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  • David L. Goetsch

For Christians—Turn About Is Not Fair Play (Matthew 5:39)



We have all had the experience of being hurt by someone we care about, embarrassed by a rude person, inconvenienced by an inconsiderate friend, condescended to by a know-it-all, stabbed in the back by a co-worker, or even betrayed by a loved one. In these kinds of situations, the urge to respond in-kind can be powerful. It is in our fallen nature to want to hurt those who hurt us—to get even.


Christians who respond in-kind when someone hurts them often cite Leviticus 24:17-22 as their justification claiming “…eye for eye, tooth for tooth; whatever injury he has given a person shall be given to him.” But there is a problem with this justification. The laws set forth in Leviticus are old covenant laws. They applied before we had the new covenant as set forth in the New Testament.


To be clear, some of the old covenant laws carried over into the new covenant, but not all. The key is knowing which did and which didn’t. The simplest explanation of which old covenant laws still apply is this: If they are repeated in the New Testament, they still apply. If not, they don’t. The eye-for-an-eye clause in Leviticus 24:17-22 is an example of an old covenant law that did not carry over into the new covenant.


The New Testament contains numerous verses providing guidance for believers who are mistreated by a friend, loved one, co-worker, or even a stranger. In the Sermon on the Mount (Matthew 5:39), Jesus uses the image of turning the other cheek to reject revenge and retaliation. From this passage it is clear that, for Christians, the maxim that turn-about is fair play does not apply. This is not to say, however, that Christians must meekly allow themselves to be abused by others. Unfortunately, Matthew 5:39 is sometimes misconstrued in this way.


In Matthew 5:39, Jesus is warning against responding in-kind to those who mistreat you. He isn’t requiring Christians to be door mats for thoughtless, inconsiderate, rude, or vindictive people. Some Christians who are averse to conflict use this verse from Matthew as an excuse for letting others run over them. This is not what Jesus intended. Christians are to stand up for themselves, for others who need help, and for what is right. The key to getting this right is in how we go about it.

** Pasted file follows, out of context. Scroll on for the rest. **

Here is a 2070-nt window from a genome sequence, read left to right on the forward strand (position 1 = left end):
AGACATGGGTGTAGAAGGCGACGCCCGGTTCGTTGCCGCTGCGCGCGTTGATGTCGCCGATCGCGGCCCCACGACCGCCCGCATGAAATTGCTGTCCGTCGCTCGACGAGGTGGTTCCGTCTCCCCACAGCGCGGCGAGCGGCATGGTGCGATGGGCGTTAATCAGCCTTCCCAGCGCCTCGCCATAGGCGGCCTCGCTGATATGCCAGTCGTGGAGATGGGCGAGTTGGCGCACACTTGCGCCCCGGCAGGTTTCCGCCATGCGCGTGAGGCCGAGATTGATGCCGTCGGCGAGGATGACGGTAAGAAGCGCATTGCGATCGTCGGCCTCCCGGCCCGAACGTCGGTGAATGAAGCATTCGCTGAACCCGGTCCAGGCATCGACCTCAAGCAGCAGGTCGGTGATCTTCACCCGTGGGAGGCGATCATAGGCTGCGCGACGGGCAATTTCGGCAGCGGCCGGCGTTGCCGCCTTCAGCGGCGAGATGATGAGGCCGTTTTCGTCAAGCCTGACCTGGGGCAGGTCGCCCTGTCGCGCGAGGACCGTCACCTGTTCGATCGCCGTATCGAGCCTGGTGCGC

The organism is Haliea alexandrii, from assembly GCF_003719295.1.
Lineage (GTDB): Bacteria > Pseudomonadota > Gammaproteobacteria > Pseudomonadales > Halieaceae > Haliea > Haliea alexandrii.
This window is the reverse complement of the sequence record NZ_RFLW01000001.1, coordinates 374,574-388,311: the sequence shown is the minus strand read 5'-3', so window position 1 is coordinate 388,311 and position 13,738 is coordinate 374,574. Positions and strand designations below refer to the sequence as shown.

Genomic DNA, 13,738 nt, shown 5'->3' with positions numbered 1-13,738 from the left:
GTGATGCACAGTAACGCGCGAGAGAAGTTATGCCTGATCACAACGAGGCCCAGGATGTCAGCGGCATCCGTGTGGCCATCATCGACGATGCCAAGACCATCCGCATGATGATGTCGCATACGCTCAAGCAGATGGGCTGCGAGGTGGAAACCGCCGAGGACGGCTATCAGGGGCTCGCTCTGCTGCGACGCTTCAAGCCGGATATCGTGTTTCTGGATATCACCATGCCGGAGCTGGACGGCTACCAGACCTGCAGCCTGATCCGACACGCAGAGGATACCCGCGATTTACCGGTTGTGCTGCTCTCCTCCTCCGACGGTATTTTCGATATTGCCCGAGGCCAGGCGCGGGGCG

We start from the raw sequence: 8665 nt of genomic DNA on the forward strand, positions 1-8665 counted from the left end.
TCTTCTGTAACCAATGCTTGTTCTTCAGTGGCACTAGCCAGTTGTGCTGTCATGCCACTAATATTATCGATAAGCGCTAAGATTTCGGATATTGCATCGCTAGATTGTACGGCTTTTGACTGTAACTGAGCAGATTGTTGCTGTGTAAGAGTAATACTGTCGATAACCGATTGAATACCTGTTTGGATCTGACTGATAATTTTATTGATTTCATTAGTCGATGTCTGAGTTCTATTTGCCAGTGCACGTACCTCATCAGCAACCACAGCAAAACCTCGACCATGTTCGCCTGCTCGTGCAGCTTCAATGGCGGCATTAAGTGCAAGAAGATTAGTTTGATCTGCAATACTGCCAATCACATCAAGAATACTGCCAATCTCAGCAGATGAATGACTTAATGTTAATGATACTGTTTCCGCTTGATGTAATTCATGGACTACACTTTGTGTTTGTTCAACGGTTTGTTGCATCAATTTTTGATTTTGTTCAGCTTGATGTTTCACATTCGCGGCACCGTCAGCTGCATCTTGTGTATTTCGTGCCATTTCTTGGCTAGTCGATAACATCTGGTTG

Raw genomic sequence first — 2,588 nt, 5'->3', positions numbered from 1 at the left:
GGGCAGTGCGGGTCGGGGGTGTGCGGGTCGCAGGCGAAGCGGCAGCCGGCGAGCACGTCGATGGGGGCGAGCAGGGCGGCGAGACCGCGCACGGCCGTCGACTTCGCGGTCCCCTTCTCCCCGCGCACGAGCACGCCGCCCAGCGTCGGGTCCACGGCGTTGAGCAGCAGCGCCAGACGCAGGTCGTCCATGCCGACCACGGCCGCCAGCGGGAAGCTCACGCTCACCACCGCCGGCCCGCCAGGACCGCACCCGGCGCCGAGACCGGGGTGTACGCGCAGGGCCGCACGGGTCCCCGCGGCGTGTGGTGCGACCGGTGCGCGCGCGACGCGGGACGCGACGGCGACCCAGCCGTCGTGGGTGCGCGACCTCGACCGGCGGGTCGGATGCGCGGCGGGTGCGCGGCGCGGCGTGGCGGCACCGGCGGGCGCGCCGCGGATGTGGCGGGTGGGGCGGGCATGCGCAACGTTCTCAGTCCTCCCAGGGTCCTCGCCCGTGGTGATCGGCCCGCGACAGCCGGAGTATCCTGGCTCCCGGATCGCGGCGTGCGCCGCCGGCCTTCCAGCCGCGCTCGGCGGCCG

When you are mistreated, it is important to stand your ground, but it is even more important to do so without becoming like those who abuse you. When someone treats you poorly, think of the message in Ephesians 4:15: “Rather, speaking the truth in love, we are to grow up in every way into him who is the head, into Christ.” Speaking the truth in love when someone mistreats you means approaching them with the intent of showing them the face of Jesus in how you handle conflict.


When people mistreat you, begin by praying for them. Then let them know honestly and frankly you did not appreciate what they did. In the process, show them how to disagree without being disagreeable. As a Christian, you have the right to stand up for yourself but you have an even higher calling in these situations. That calling is the Great Commission (Matthew 28:19-20): “Go therefore and make disciples of all nations, baptizing them in the name of the Father and of the Son and of the Holy Spirit, teaching them to observe all that I have commanded you.” Because we are called to carry out the Great Commission, being mistreated by someone doesn’t mean you have a chance to get even. Rather, it means you have an opportunity to introduce someone to Christ by how you handle the situation.


Dr. Goetsch is the author of Christian Women on the Job: Excelling at Work without Compromising Your Faith, Fidelis Books, an imprint of Post Hill Press and Christians on the Job: Winning at Work Without Compromising Your Faith, Salem Books, an imprint of Regnery Publishing, 2019: www.david-goetsch.com